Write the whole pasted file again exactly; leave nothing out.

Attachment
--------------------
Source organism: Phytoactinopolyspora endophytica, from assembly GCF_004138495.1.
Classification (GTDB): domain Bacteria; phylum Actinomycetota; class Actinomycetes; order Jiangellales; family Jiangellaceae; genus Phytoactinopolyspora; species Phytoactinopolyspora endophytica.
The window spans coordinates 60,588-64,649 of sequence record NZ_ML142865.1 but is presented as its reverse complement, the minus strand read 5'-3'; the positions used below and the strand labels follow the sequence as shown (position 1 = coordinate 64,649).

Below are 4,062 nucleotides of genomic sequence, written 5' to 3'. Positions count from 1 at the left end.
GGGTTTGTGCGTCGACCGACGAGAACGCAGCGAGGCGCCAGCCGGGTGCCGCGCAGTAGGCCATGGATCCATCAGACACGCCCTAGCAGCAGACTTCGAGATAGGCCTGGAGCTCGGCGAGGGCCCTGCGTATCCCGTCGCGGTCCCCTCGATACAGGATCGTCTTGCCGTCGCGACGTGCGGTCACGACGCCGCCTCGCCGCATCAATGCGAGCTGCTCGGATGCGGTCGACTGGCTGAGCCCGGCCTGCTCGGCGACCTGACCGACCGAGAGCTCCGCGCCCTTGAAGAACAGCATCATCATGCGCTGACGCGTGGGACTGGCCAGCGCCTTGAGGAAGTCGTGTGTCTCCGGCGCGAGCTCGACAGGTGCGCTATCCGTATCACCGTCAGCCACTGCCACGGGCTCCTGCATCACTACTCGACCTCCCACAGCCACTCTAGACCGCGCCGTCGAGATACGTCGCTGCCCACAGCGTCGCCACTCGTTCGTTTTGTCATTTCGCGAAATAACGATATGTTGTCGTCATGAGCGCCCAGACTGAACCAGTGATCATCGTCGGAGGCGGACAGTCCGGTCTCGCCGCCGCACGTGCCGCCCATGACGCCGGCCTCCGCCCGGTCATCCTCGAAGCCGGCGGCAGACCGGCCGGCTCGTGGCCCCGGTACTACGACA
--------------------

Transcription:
Source organism: Phytoactinopolyspora endophytica, from assembly GCF_004138495.1.
Classification (GTDB): domain Bacteria; phylum Actinomycetota; class Actinomycetes; order Jiangellales; family Jiangellaceae; genus Phytoactinopolyspora; species Phytoactinopolyspora endophytica.
The window spans coordinates 60,588-64,649 of sequence record NZ_ML142865.1 but is presented as its reverse complement, the minus strand read 5'-3'; the positions used below and the strand labels follow the sequence as shown (position 1 = coordinate 64,649).

Below are 4,062 nucleotides of genomic sequence, written 5' to 3'. Positions count from 1 at the left end.
GGGTTTGTGCGTCGACCGACGAGAACGCAGCGAGGCGCCAGCCGGGTGCCGCGCAGTAGGCCATGGATCCATCAGACACGCCCTAGCAGCAGACTTCGAGATAGGCCTGGAGCTCGGCGAGGGCCCTGCGTATCCCGTCGCGGTCCCCTCGATACAGGATCGTCTTGCCGTCGCGACGTGCGGTCACGACGCCGCCTCGCCGCATCAATGCGAGCTGCTCGGATGCGGTCGACTGGCTGAGCCCGGCCTGCTCGGCGACCTGACCGACCGAGAGCTCCGCGCCCTTGAAGAACAGCATCATCATGCGCTGACGCGTGGGACTGGCCAGCGCCTTGAGGAAGTCGTGTGTCTCCGGCGCGAGCTCGACAGGTGCGCTATCCGTATCACCGTCAGCCACTGCCACGGGCTCCTGCATCACTACTCGACCTCCCACAGCCACTCTAGACCGCGCCGTCGAGATACGTCGCTGCCCACAGCGTCGCCACTCGTTCGTTTTGTCATTTCGCGAAATAACGATATGTTGTCGTCATGAGCGCCCAGACTGAACCAGTGATCATCGTCGGAGGCGGACAGTCCGGTCTCGCCGCCGCACGTGCCGCCCATGACGCCGGCCTCCGCCCGGTCATCCTCGAAGCCGGCGGCAGACCGGCCGGCTCGTGGCCCCGGTACTACGACA